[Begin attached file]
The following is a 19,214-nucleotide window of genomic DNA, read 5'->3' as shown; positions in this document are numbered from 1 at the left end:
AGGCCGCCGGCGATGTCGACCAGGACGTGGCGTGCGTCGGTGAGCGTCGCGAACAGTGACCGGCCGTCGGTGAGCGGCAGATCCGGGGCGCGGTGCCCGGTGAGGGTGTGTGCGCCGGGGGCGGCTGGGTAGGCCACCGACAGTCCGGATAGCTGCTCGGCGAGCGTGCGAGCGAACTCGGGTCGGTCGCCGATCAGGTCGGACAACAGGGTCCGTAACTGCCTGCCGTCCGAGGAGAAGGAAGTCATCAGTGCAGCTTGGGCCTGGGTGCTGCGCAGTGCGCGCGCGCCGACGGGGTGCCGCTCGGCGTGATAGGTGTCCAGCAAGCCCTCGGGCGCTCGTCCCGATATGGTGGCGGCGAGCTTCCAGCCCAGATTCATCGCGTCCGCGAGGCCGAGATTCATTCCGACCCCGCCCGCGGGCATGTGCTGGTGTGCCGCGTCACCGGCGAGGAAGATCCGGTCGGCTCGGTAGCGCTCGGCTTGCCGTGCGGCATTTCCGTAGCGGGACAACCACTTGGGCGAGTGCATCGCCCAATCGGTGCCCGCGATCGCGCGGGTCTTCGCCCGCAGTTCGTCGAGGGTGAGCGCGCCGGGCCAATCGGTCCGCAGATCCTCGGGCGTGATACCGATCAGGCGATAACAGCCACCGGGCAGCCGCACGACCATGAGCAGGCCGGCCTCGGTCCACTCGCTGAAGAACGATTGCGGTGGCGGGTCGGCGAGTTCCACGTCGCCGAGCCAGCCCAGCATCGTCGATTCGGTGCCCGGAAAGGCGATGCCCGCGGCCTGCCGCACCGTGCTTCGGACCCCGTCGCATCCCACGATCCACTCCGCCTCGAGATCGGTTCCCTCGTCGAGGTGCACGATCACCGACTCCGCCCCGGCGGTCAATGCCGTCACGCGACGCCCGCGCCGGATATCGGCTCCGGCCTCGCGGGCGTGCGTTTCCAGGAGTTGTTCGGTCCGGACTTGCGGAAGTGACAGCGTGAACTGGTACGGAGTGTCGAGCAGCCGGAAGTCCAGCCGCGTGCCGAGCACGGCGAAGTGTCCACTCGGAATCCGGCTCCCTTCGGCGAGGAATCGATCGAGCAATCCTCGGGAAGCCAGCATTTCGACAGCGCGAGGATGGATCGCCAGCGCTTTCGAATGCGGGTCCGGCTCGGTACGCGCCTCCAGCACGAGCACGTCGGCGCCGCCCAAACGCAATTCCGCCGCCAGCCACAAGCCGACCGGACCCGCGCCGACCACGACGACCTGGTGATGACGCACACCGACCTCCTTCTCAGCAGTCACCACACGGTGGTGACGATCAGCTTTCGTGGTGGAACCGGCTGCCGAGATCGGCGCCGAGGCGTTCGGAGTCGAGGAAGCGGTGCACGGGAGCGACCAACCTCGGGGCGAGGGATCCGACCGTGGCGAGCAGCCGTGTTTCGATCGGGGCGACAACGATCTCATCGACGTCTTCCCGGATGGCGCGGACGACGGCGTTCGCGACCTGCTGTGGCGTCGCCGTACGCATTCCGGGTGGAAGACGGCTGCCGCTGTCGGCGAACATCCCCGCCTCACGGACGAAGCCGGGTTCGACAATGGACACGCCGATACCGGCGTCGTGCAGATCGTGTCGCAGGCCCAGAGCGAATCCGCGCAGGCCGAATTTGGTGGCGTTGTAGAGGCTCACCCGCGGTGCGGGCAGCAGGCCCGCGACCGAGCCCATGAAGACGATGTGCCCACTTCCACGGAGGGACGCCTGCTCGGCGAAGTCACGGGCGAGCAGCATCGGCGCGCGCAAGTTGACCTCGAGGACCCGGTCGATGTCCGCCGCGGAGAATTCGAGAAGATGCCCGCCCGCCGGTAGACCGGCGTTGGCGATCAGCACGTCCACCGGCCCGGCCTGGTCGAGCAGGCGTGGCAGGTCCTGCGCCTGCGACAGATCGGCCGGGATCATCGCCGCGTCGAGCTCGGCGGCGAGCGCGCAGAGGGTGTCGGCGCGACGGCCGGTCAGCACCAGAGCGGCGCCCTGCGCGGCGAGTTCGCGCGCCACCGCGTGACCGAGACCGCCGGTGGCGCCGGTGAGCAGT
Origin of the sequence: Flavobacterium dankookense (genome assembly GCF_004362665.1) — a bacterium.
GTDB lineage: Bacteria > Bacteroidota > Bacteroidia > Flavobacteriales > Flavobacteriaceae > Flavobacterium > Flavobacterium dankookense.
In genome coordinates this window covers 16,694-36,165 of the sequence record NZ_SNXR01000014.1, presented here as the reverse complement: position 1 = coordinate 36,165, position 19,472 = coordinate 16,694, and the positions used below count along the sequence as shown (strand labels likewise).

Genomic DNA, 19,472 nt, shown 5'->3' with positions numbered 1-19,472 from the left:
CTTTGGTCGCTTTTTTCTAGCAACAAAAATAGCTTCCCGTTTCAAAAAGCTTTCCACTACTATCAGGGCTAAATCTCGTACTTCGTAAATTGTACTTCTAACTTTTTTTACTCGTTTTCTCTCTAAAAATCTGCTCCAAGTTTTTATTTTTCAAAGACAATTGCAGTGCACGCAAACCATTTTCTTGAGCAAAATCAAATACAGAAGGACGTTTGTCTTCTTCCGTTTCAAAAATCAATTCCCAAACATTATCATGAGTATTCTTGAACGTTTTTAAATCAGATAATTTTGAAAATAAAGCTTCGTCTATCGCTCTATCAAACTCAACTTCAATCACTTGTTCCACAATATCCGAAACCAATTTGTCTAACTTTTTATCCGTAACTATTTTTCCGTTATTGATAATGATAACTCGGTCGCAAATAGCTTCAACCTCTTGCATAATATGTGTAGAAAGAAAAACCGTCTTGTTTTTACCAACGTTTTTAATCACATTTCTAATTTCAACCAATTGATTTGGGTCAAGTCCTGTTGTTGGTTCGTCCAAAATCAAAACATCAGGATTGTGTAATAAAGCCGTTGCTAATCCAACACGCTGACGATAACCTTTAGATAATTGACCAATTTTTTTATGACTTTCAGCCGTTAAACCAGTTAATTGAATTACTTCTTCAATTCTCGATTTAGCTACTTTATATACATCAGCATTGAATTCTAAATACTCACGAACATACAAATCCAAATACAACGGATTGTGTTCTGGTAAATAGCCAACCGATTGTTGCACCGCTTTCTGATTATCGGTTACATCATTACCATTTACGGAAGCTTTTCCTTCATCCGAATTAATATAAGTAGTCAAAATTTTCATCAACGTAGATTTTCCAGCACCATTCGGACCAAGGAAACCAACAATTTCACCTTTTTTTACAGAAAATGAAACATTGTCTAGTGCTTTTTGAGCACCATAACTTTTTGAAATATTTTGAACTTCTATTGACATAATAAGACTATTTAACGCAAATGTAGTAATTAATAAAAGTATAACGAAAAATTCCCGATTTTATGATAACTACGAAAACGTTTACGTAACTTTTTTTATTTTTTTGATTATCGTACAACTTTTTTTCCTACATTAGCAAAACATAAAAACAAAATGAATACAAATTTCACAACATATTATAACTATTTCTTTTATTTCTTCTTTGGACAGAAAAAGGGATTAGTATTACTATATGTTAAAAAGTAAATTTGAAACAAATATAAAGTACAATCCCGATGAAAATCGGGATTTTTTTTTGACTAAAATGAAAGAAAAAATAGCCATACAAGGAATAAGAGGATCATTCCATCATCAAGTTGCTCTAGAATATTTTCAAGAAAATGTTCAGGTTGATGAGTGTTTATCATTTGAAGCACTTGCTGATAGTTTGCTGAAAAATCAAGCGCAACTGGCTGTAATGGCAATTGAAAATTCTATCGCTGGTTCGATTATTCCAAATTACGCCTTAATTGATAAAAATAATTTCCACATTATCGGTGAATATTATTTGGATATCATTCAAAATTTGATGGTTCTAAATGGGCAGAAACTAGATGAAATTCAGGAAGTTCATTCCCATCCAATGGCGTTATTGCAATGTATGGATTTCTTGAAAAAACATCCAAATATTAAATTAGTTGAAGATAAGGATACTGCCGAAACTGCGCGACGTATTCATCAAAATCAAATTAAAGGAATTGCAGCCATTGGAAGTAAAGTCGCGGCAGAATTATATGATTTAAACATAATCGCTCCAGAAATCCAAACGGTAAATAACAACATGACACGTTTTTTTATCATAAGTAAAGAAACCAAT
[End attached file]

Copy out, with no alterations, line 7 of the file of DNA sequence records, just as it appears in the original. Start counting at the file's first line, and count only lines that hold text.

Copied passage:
CTTTGGTCGCTTTTTTCTAGCAACAAAAATAGCTTCCCGTTTCAAAAAGCTTTCCACTACTATCAGGGCTAAATCTCGTACTTCGTAAATTGTACTTCTAACTTTTTTTACTCGTTTTCTCTCTAAAAATCTGCTCCAAGTTTTTATTTTTCAAAGACAATTGCAGTGCACGCAAACCATTTTCTTGAGCAAAATCAAATACAGAAGGACGTTTGTCTTCTTCCGTTTCAAAAATCAATTCCCAAACATTATCATGAGTATTCTTGAACGTTTTTAAATCAGATAATTTTGAAAATAAAGCTTCGTCTATCGCTCTATCAAACTCAACTTCAATCACTTGTTCCACAATATCCGAAACCAATTTGTCTAACTTTTTATCCGTAACTATTTTTCCGTTATTGATAATGATAACTCGGTCGCAAATAGCTTCAACCTCTTGCATAATATGTGTAGAAAGAAAAACCGTCTTGTTTTTACCAACGTTTTTAATCACATTTCTAATTTCAACCAATTGATTTGGGTCAAGTCCTGTTGTTGGTTCGTCCAAAATCAAAACATCAGGATTGTGTAATAAAGCCGTTGCTAATCCAACACGCTGACGATAACCTTTAGATAATTGACCAATTTTTTTATGACTTTCAGCCGTTAAACCAGTTAATTGAATTACTTCTTCAATTCTCGATTTAGCTACTTTATATACATCAGCATTGAATTCTAAATACTCACGAACATACAAATCCAAATACAACGGATTGTGTTCTGGTAAATAGCCAACCGATTGTTGCACCGCTTTCTGATTATCGGTTACATCATTACCATTTACGGAAGCTTTTCCTTCATCCGAATTAATATAAGTAGTCAAAATTTTCATCAACGTAGATTTTCCAGCACCATTCGGACCAAGGAAACCAACAATTTCACCTTTTTTTACAGAAAATGAAACATTGTCTAGTGCTTTTTGAGCACCATAACTTTTTGAAATATTTTGAACTTCTATTGACATAATAAGACTATTTAACGCAAATGTAGTAATTAATAAAAGTATAACGAAAAATTCCCGATTTTATGATAACTACGAAAACGTTTACGTAACTTTTTTTATTTTTTTGATTATCGTACAACTTTTTTTCCTACATTAGCAAAACATAAAAACAAAATGAATACAAATTTCACAACATATTATAACTATTTCTTTTATTTCTTCTTTGGACAGAAAAAGGGATTAGTATTACTATATGTTAAAAAGTAAATTTGAAACAAATATAAAGTACAATCCCGATGAAAATCGGGATTTTTTTTTGACTAAAATGAAAGAAAAAATAGCCATACAAGGAATAAGAGGATCATTCCATCATCAAGTTGCTCTAGAATATTTTCAAGAAAATGTTCAGGTTGATGAGTGTTTATCATTTGAAGCACTTGCTGATAGTTTGCTGAAAAATCAAGCGCAACTGGCTGTAATGGCAATTGAAAATTCTATCGCTGGTTCGATTATTCCAAATTACGCCTTAATTGATAAAAATAATTTCCACATTATCGGTGAATATTATTTGGATATCATTCAAAATTTGATGGTTCTAAATGGGCAGAAACTAGATGAAATTCAGGAAGTTCATTCCCATCCAATGGCGTTATTGCAATGTATGGATTTCTTGAAAAAACATCCAAATATTAAATTAGTTGAAGATAAGGATACTGCCGAAACTGCGCGACGTATTCATCAAAATCAAATTAAAGGAATTGCAGCCATTGGAAGTAAAGTCGCGGCAGAATTATATGATTTAAACATAATCGCTCCAGAAATCCAAACGGTAAATAACAACATGACACGTTTTTTTATCATAAGTAAAGAAACCAAT